oh to be a girl with the sun in her head.
Why can’t I have Mars in my spleen instead?
Being a cherry warrior would set me apart.
Some girls get the sun in their head;
I got the moon in my heart.
(Cuando, oh Poesia, cuando en tu seno reposar me es dado! José Marti)
i'm closer to the embrace of brugmansia in my mazie in which my forgotten hendecasyllable transpires upon the sunset lit iris just the length of caesura until the Mexico evenings grow into my white bones & your songs run warm like a bullet in my skull
like a sword-billed hummingbird that must hold its long bill up high to balance i once called it belief called it poesia what do they hum like when a turquoise blue crawls inside your jazz wanting to fly back to the dead of the oceans what do they hum like when the pendulous toloache bleeds & i hear my horse coming back for a second time to play favorites with dead
Oh, but look at the braintree bleeding! Meyoublue tree,
redredred of my head. My mind is branches,
a dreamer of wooden veins. Tipsy hat,
cap to trap the blustered leaves, keep lidded on my pain.
Turn away and cry from where she boughbows, hooks
her body upon the grass, shadowcast. Weepywillow
she makes me. Shewillnot, shewillnot.
She was not tempted by roots.
She will stand all saplingslim when I am gone,
or lay herself beneath the gentle shade. Or dance.
I will not know. I wonder if she will leave the shape
of an angel on the ground?
I am a curse of ferns.
I am walking away with copsescar on my face.
I drear a brooch of sadpool from my unsmiled eye.
The ring burns a hole on my heart.
I carried that ring around with me for six weeks. I had plans to poke it in fancy puddings, hide it in pillows. I knew you would eventually unwrap or hang it around a favourite dog's neck. I even contemplated a drone delivery but didn't trust the local operator. But it was always there for that opportune moment and when that day came it was bittersweet — you, teary, made your case, you were honest (and I respect that) you were going to tell me sooner but... I understand. All you needed was five thousand pounds. The ring burned a hole in my pocket. I thought long and hard about love and realistic expectations; I was a fit, desirable man who won her heart on a zip-line in Montana — my humour coming a strong second. How could I refuse what she needed if I truly loved her? I pawned the ring that very day and instead of the ubiquitous knee-bending, my love was handed over in a large envelope of crisp, plastic twenties (I asked for it in twenties so it looked more, but got a mix of fifties and twenties, but the envelope still looked substantial). We said our goodbyes. The next day, I patted my pocket and you were missing. I never thought in a million years that I would lose you to Harry the Sniffer; a six-foot, 600-pound Eastern Lowland gorilla wedged somewhere in an Ape Sanctuary in Africa. I doubt he carried a diamond ring in his pocket or rode on zip-lines telling jokes yet he'd won her 'forever' heart. I decided not to write or buy jackets with pockets; oh, and it might be a while before I donate to a wildlife fund... Here's a good one. What do apes call sunbathing? OranguTANNING. (Yeah — I still got it.)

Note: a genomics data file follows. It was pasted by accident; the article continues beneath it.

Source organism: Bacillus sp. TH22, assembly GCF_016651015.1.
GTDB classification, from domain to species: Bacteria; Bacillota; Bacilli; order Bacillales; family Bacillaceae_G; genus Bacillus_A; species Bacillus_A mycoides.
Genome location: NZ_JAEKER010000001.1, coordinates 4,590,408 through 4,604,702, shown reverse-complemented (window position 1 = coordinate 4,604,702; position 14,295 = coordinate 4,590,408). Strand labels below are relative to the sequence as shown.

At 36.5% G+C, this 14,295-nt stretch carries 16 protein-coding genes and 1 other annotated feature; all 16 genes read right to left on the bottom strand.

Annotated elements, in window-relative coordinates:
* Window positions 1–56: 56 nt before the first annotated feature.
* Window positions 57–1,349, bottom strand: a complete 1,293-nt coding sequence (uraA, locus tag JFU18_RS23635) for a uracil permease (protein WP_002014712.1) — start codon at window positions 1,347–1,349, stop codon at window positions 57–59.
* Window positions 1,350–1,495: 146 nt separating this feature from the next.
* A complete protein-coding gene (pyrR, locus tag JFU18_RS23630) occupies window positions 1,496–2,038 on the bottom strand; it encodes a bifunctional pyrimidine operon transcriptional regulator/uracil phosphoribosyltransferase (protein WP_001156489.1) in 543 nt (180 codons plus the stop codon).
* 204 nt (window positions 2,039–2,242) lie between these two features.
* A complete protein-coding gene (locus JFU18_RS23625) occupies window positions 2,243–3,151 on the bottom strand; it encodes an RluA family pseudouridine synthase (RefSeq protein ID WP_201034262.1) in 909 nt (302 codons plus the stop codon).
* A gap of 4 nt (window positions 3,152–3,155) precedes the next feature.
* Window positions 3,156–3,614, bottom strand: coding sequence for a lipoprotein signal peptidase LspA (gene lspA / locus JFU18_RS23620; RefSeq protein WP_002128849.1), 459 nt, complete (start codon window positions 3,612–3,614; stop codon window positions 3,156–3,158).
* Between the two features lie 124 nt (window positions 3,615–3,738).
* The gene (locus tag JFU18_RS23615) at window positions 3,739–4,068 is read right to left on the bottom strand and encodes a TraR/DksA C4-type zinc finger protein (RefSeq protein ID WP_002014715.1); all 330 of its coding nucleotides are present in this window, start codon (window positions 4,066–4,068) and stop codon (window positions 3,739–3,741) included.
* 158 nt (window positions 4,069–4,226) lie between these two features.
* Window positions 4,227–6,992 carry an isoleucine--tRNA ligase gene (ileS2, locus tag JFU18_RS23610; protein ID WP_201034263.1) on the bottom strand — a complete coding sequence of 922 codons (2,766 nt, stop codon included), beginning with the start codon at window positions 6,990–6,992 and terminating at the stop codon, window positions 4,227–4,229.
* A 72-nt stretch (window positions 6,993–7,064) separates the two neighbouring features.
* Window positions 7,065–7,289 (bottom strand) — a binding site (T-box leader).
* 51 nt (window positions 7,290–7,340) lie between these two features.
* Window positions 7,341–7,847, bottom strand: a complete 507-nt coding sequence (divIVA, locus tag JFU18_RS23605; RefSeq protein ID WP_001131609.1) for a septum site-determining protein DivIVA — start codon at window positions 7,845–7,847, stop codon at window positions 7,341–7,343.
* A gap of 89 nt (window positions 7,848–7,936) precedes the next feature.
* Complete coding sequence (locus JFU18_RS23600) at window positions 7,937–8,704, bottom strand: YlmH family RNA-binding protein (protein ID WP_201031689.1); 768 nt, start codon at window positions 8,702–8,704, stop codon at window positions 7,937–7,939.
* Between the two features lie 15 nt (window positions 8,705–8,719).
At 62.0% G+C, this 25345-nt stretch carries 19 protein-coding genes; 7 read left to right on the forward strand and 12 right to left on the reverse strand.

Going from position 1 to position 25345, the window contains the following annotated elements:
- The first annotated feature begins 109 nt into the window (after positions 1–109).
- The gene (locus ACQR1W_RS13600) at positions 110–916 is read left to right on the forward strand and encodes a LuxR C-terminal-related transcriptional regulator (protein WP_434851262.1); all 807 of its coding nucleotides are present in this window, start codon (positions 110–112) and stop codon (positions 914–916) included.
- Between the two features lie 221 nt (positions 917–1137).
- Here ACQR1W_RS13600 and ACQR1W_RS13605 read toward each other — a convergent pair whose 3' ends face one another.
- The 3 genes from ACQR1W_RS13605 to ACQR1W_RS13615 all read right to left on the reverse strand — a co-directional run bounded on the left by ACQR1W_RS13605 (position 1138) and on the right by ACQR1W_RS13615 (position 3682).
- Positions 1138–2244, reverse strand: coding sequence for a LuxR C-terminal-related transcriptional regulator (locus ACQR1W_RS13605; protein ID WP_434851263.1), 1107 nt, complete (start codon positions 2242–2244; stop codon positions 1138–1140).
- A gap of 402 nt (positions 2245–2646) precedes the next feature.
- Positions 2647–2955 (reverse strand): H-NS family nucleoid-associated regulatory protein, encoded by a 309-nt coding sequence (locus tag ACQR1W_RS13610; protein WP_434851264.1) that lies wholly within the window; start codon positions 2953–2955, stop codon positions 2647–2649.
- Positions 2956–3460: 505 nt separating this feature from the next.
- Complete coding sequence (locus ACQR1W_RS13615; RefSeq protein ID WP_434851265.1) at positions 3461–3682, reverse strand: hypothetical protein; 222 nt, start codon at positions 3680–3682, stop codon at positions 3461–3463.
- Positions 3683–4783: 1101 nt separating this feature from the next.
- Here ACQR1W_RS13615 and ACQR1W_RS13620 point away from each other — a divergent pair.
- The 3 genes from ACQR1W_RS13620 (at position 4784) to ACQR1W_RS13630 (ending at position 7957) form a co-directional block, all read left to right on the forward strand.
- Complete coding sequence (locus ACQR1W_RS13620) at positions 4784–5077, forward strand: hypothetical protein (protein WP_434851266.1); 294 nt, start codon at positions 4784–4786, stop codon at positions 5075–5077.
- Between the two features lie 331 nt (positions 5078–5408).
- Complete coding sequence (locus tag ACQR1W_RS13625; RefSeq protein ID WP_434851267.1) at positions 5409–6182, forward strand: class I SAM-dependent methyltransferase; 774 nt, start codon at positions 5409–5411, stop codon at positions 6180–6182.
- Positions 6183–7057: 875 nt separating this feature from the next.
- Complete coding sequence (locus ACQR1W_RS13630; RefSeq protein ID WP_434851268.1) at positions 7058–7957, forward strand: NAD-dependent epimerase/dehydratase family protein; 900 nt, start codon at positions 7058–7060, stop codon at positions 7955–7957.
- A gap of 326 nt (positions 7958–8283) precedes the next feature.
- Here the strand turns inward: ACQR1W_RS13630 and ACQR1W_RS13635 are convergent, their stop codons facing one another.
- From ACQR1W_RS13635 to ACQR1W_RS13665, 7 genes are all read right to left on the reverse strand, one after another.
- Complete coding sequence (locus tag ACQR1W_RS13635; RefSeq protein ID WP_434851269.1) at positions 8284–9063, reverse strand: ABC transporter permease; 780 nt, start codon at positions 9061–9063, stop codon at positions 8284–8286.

A single blue tear lingers,
wrung from plant leaves
against sun and sea’s effects.
Skin smacks red, wracked with pain
and a broken heart, one unfaithful lover,
who promised a diamond ring.
Sleepless nights under a willow taxed
the false, both, man and girl to each other,
tears of woe, what ifs and shame.
Bring forget-me-nots, marigold, violets.
I bloom in the back of his mind
where tea leaves speak and blood
is thicker than tears.
He walks hat tipped in salute
to every dreamer that catches
my silhouette in the wink of his words.
Pin striped lanky limbs struggle
to keep him centered, but I am
the ink writing him out of his mind.
There’s no warning when a pen breaks
a glass heart, or madness finds a mirror.
Love is never born from common sense.
my smirk was exceptionally queer,
curved upwards of straight, and that did not
quite enough confidence,
for this union to work.
you then mentioned my handkerchief was
cheery, but it's
the only one i owned.
i swore change would come and noted
all the straight things i had done:
wear a boring suit.
- you interrupted but i went on -
refrained from touching my butt cheeks
or plucking my eyebrows for longer than a minute,
banning phallic looking vegetables from the kitchen.
one bent knee in time became two,
and i felt like i once had in church,
where my wrists too bent downwards of straight
and i was duly reprimanded.